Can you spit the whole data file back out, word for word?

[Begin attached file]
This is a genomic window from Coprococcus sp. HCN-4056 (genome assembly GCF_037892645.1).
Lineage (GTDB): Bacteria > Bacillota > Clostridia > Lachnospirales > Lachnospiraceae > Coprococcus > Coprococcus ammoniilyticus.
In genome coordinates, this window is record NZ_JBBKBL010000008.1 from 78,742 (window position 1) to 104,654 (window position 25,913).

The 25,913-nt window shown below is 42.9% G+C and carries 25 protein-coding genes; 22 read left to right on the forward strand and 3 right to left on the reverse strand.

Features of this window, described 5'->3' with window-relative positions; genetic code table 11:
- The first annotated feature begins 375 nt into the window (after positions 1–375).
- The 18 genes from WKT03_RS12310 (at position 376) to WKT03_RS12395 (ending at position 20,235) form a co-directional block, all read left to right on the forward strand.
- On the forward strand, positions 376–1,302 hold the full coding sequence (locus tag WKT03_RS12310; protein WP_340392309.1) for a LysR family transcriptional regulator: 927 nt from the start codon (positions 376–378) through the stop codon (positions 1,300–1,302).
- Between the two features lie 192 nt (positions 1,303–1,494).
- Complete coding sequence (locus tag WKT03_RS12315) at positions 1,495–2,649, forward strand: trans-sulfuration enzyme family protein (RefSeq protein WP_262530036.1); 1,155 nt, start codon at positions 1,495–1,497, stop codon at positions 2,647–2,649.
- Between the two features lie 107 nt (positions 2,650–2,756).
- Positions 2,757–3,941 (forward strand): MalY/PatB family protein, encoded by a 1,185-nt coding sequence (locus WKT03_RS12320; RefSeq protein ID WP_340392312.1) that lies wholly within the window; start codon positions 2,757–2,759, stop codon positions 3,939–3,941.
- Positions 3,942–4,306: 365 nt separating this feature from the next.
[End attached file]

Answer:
This is a genomic window from Coprococcus sp. HCN-4056 (genome assembly GCF_037892645.1).
Lineage (GTDB): Bacteria > Bacillota > Clostridia > Lachnospirales > Lachnospiraceae > Coprococcus > Coprococcus ammoniilyticus.
In genome coordinates, this window is record NZ_JBBKBL010000008.1 from 78,742 (window position 1) to 104,654 (window position 25,913).

The 25,913-nt window shown below is 42.9% G+C and carries 25 protein-coding genes; 22 read left to right on the forward strand and 3 right to left on the reverse strand.

Features of this window, described 5'->3' with window-relative positions; genetic code table 11:
- The first annotated feature begins 375 nt into the window (after positions 1–375).
- The 18 genes from WKT03_RS12310 (at position 376) to WKT03_RS12395 (ending at position 20,235) form a co-directional block, all read left to right on the forward strand.
- On the forward strand, positions 376–1,302 hold the full coding sequence (locus tag WKT03_RS12310; protein WP_340392309.1) for a LysR family transcriptional regulator: 927 nt from the start codon (positions 376–378) through the stop codon (positions 1,300–1,302).
- Between the two features lie 192 nt (positions 1,303–1,494).
- Complete coding sequence (locus tag WKT03_RS12315) at positions 1,495–2,649, forward strand: trans-sulfuration enzyme family protein (RefSeq protein WP_262530036.1); 1,155 nt, start codon at positions 1,495–1,497, stop codon at positions 2,647–2,649.
- Between the two features lie 107 nt (positions 2,650–2,756).
- Positions 2,757–3,941 (forward strand): MalY/PatB family protein, encoded by a 1,185-nt coding sequence (locus WKT03_RS12320; RefSeq protein ID WP_340392312.1) that lies wholly within the window; start codon positions 2,757–2,759, stop codon positions 3,939–3,941.
- Positions 3,942–4,306: 365 nt separating this feature from the next.